Thromboembolic complications may be associated with significant mobility including pulmonary embolism and renal vein thrombosis [60-62]. Pulmonary embolic episodes are silent [63]. Many pulmonary embolisms in children with NS should be suspected if they present with pulmonary or cardiovascular symptoms and can be confirmed by angiography or radioisotope scanning [64].

Prophylaxis anticoagulation is not recommended unless the patient has a high risk for thrombosis or a previous thromboembolic event. Factors that increase the risk for thrombosis include: serum albumin concentration less than 2 g/dL (20 g/L); fibrinogen greater than 6g/L and/or antithrombin III level less than 70 percent normal.

(iii) Acute kidney injury

Children with NS can have reduced glomerular filtration rate because of one or more of the following mechanisms viz. hypervolaemia and glomerular injury due to the underlying glomerular pathology.

Progression to chronic kidney disease (stage I-IV) leading to end stage kidney disease (stage V) occurs in some patients, especially in children with steroid resistant NS but rarely in children with steroid sensitive disease.

(iv) Anasarca

This is associated with the following complications viz. scrotal or vulvar oedema resulting in inability to walk and large pleural effusions and/or ascites leading to impaired diaphragmatic moment resulting in respiratory distress.

(v) Hypovolemia

This is most common in children with minimal change disease resulting in a decrease glomerular filtration rate. Clinical signs included tachycardia, signs of peripheral vasoconstriction (cold, clammy peripheries with reduce volume pulses), and oliguria. Laboratory findings include raised plasma renin, aldosterone, and norepinephrine levels [45]. Typically hypovolemia occurs during the first presentation or a severe relapse. Overzealous use of diuretic, sepsis and gastroenteritis can lead to hypotension and, if severe, shock.

(vi) Growth

Children with NS can develop growth retardation due to malnutrition or as a complication of long-term steroid treatment.

Management of the Initial Episode of Nephrotic Syndrome

Once secondary forms of NS have been excluded, a presumptive diagnosis of minimal change disease can be made based upon various clinical and laboratory findings. In over 90 percent of cases children with minimal change disease will respond to steroids within eight weeks [29]. Based on this observation, empiric steroid treatment can be initiated with a high probability of steroid responsiveness in idiopathic NS without the need for a kidney biopsy if the following criteria are satisfied.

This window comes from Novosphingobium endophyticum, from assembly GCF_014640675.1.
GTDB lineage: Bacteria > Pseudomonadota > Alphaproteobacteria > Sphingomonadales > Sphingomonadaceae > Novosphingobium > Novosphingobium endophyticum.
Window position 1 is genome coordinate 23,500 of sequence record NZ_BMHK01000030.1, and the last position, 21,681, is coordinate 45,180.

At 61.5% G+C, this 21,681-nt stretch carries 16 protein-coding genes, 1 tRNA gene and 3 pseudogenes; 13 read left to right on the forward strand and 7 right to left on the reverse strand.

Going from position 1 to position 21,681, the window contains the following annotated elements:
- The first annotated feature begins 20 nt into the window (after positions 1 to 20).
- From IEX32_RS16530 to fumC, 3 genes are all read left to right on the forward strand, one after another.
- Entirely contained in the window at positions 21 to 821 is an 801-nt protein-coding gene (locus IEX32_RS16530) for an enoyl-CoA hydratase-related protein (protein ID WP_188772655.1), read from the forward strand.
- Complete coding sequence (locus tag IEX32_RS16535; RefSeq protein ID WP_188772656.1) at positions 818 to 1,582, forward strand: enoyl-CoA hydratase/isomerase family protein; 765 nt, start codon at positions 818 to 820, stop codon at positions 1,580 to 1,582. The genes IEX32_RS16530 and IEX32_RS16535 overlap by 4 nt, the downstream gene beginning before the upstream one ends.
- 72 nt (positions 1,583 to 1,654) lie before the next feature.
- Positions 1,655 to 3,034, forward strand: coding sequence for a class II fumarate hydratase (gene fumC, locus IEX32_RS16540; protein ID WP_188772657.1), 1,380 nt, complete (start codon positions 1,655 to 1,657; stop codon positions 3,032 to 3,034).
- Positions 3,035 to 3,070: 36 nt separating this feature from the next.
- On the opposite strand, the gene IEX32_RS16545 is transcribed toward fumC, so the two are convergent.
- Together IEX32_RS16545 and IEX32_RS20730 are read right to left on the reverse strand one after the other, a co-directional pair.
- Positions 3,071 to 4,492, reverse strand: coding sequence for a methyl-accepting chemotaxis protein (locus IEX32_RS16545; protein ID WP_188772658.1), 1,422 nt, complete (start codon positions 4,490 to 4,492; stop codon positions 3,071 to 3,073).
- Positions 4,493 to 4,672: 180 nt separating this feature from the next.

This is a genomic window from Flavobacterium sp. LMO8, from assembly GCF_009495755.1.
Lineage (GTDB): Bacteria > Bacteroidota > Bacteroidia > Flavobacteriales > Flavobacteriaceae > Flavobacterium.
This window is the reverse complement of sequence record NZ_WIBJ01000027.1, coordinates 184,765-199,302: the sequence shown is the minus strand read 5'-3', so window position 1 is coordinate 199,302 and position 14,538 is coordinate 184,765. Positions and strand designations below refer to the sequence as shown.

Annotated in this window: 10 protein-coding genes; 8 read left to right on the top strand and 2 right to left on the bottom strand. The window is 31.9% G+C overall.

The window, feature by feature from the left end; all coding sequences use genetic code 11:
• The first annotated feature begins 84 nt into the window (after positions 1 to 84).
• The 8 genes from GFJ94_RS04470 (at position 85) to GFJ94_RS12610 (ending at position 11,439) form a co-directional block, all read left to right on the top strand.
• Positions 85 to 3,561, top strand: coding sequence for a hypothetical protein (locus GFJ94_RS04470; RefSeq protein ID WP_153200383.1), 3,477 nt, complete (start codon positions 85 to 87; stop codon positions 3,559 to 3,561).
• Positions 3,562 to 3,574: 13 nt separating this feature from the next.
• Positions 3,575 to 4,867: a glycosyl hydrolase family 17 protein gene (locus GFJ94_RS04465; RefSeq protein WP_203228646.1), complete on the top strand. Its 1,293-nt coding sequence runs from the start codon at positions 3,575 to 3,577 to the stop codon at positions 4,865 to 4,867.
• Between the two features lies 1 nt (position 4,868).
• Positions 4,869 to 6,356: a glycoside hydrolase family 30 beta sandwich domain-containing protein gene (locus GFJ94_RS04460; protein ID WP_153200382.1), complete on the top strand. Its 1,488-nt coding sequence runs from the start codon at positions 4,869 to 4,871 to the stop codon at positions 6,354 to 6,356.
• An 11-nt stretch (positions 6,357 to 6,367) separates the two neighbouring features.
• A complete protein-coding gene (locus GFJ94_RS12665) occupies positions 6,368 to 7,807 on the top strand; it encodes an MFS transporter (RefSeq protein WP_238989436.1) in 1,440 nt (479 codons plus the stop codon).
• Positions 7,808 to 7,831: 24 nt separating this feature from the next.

• Age older than 1 year and less than 10 years.

• Absence of hypertension and gross haematuria.

• Normal serum complement.

• Normal kidney function.

The above groups of patients with steroid responsive disease have a favourable outcome and thus kidney biopsy, an invasive procedure not without attendant complications, can be avoided in over 80% of children in this group.

It is of paramount importance that the initial episode be treated appropriately, both with respect to steroid dose and duration, as initial therapy is an important determinant of long- term outcome [65]. Only prednisone and prednisolone are of proven benefit in the treatment of proteinuria in NS and other steroid preparations such as hydrocortisone, triamcinolone, methylprednisolone, betamethasone, and deflazacort should not be used as initial treatment [1]. Prednisone or prednisolone should be given after meals to reduce gastrointestinal side effects. Prophylactic use of antacids is not necessary and should be introduced if gastrointestinal symptoms develop. The dose is 2 mg/ kg per day (maximum 60 mg) given as a single or divided dose for 6 weeks, followed by 1.5 mg/kg (maximum 40 mg), usually as a single morning dose on alternate days for the next 6 weeks and tapered over the next 8-12 weeks. The benefits of prolonged steroid treatment should be balanced against its side effects and if the latter are pronounced, steroids can be stopped abruptly after the alternate day course.

Factors Predicting Steroid Sensitivity and Relapses

One of the most difficult challenges facing physicians is to predict steroid responsiveness or resistant in children presenting with idiopathic NS for the first time before treatment has commenced. Response to steroids is associated with a good long-term prognosis for resolution of disease with minimal complications [66]. Although some of the clinical and laboratory findings given above are helpful, they are not strongly predictive. Therefore the search is on for newer ways to predict initial steroid sensitivity indiopathic NS and also to predict whether a child with steroid sensitive NS will relapse frequently.